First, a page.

Commemoration for All Ages

Today marks the 81st anniversary of the Katyn Forest Massacre and is the designated day of remembrance for the victims.

I don’t remember really learning about this event until I moved to Poland.

But once I was in Poland, I saw lots of monuments and memorials commemorating the more than 20,000 Poles who were murdered by Soviets in 1940. Since many of the mass graves were discovered in the Katyn Forest, this became the name by which the massacre came to be known.

One of the prominent Katyn memorials I saw was this one at the Lipowa Cemetery in Lublin, Poland.

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Does Tragedy Confer Dignity?

Today marks the 11th anniversary of the 2010 plane crash in which 96 people, including Poland’s then president Lech Kaczyński and his wife Maria, died.

They were en route to commemorate the 1940 Katyn Forest Massacre in which more than 20,000 Poles had been murdered by Soviets.

Those on the flight composed an official delegation and so many of the other crash victims were political, church, and military leaders in Poland.

I still remember a religious sister guiding me toward a monument commemorating victims of the crash in the Lublin cemetery. She whispered, “Some do not refer to this as the Smolensk disaster but rather as Katyn the Second.”

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With Eyes Open

I first heard the following story told by the incredible storyteller and guide Michael Bauer during the 2010 March of Remembrance and Hope Holocaust study trip to Germany and Poland.

Shmuel Gogol was a Polish Jew who was born in Warsaw. His mother died and his father was expelled from Poland. For a time, Shmuel was raised by his grandmother before she eventually brought him to Janusz Korczak’s orphanage.

One day, Shmuel saw a boy playing a harmonica and he immediately longed to have one of his own so that he could learn to play it. Janusz Korczak finally gave him one for his birthday.

As I have written about before, Korczak and 200 children of the orphanage were deported to the death camp called Treblinka. However, Shmuel was not among these children because his grandmother had smuggled him out of the Warsaw Ghetto to stay with his uncle in a different Polish town during the war.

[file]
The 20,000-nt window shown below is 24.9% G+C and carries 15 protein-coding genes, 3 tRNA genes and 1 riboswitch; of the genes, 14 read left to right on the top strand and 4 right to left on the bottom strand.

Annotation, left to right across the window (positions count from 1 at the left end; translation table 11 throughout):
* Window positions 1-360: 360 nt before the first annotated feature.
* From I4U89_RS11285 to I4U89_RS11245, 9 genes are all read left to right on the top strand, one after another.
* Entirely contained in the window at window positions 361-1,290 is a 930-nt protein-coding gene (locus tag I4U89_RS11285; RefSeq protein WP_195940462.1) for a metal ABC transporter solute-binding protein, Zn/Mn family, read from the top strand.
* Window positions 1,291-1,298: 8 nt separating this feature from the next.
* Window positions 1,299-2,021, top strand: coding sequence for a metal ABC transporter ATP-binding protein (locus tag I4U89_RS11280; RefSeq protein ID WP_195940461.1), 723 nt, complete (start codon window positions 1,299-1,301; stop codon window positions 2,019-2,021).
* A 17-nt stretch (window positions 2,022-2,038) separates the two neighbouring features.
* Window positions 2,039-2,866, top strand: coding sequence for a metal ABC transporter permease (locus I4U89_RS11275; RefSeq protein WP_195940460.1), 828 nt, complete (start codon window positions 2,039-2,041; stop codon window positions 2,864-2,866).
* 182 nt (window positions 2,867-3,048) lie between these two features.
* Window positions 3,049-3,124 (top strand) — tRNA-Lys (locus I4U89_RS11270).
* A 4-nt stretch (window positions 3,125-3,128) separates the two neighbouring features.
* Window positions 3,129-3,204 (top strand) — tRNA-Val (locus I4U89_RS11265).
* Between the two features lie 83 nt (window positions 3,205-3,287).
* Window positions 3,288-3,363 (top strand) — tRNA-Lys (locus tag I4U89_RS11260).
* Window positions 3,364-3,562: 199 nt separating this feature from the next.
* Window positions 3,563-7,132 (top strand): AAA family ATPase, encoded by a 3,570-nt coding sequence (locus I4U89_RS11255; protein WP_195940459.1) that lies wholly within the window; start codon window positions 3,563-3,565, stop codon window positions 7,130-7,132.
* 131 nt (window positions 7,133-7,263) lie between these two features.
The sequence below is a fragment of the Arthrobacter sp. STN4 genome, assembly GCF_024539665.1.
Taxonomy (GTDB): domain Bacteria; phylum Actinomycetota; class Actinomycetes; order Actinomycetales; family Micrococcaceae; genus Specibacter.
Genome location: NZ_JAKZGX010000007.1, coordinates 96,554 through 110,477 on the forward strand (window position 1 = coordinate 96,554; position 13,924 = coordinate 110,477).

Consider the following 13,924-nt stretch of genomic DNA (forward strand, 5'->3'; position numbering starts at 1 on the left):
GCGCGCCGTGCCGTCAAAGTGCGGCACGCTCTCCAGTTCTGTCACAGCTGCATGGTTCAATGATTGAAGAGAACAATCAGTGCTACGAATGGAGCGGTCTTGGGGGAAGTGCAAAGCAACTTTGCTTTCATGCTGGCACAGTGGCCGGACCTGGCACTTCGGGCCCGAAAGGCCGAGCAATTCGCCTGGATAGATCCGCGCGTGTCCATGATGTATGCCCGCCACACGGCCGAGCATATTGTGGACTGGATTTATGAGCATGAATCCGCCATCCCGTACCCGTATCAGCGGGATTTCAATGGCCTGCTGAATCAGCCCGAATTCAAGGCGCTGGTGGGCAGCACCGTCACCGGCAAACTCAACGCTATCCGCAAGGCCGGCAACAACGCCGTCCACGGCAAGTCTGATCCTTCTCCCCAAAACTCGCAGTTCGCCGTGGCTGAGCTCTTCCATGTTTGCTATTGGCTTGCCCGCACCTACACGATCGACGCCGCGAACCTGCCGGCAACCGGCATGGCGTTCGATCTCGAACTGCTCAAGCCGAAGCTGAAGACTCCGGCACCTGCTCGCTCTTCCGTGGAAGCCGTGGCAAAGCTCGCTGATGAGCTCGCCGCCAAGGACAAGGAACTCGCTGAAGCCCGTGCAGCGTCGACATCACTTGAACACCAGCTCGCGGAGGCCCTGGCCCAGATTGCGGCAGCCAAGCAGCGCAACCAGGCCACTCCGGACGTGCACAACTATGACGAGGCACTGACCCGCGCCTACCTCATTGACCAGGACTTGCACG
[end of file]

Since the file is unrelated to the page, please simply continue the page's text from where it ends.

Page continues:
However, despite these efforts to protect him, Shmuel still ended up getting deported to Auschwitz.

At Auschwitz, all of Shmuel’s possessions were confiscated, including his harmonica.

Time went on and, one day, Shmuel could hear the sound of a harmonica from within the concentration camp. So intent was he at the prospect of once again having a harmonica that he traded several days of food rations in order to obtain it from the other prisoner.

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Remembrance in the Living Room

In 2010, some friends gathered in a living room to discuss the Holocaust, the testimony of survivors, and its impact on society over time in an intimate and familiar setting.

Since then, this experience has become an annual international initiative called Zikaron Basalon, which means “remembrance in the living room.”

The event usually takes place on Yom HaShoah, Israel’s official date of commemoration for those who perished in the Holocaust.

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Sketching Memories

On my iPhone, I have 33,250 photos.

Yesterday, when reading Janusz Korczak’s Ghetto Diary, I came across a section in which Korczak is conversing with a well-known painter who says to him:

“Everyone should know how to sketch in pencil what he wants to retain in memory. Not to be able to do that is to be illiterate.”

I read this sentence over and over again, and thought about it. I have 33,250 photos on my phone and only one of them is, in fact, an image of something I sketched in pencil.

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